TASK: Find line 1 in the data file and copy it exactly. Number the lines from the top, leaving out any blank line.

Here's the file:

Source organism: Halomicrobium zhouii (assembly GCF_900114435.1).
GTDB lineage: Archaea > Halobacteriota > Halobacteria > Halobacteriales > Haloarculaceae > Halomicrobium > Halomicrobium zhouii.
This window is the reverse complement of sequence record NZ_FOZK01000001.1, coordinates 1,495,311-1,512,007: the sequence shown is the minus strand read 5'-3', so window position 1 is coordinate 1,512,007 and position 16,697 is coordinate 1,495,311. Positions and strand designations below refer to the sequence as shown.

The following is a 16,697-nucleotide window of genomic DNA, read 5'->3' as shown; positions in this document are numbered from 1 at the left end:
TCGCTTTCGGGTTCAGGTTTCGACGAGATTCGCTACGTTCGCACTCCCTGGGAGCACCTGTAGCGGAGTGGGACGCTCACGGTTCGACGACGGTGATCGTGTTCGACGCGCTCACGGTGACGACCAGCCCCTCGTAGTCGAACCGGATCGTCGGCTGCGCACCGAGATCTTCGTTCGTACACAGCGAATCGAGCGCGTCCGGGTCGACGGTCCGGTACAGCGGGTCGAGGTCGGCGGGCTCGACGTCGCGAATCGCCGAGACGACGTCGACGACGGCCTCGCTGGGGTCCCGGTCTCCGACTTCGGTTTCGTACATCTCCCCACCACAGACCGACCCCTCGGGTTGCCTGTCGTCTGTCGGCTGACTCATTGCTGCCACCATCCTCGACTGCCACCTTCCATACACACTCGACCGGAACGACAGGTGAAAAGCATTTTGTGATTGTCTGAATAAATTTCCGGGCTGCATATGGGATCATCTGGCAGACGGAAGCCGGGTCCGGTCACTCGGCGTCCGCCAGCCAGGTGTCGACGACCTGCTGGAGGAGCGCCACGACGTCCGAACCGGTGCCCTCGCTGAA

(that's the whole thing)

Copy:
Source organism: Halomicrobium zhouii (assembly GCF_900114435.1).